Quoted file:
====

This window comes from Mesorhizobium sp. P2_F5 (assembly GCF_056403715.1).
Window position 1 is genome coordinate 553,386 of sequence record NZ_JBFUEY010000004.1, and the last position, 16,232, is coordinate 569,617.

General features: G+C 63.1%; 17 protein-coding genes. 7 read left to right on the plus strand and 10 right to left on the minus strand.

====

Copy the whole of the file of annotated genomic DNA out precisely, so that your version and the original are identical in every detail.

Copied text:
This window comes from Mesorhizobium sp. P2_F5 (assembly GCF_056403715.1).
Window position 1 is genome coordinate 553,386 of sequence record NZ_JBFUEY010000004.1, and the last position, 16,232, is coordinate 569,617.

General features: G+C 63.1%; 17 protein-coding genes. 7 read left to right on the plus strand and 10 right to left on the minus strand.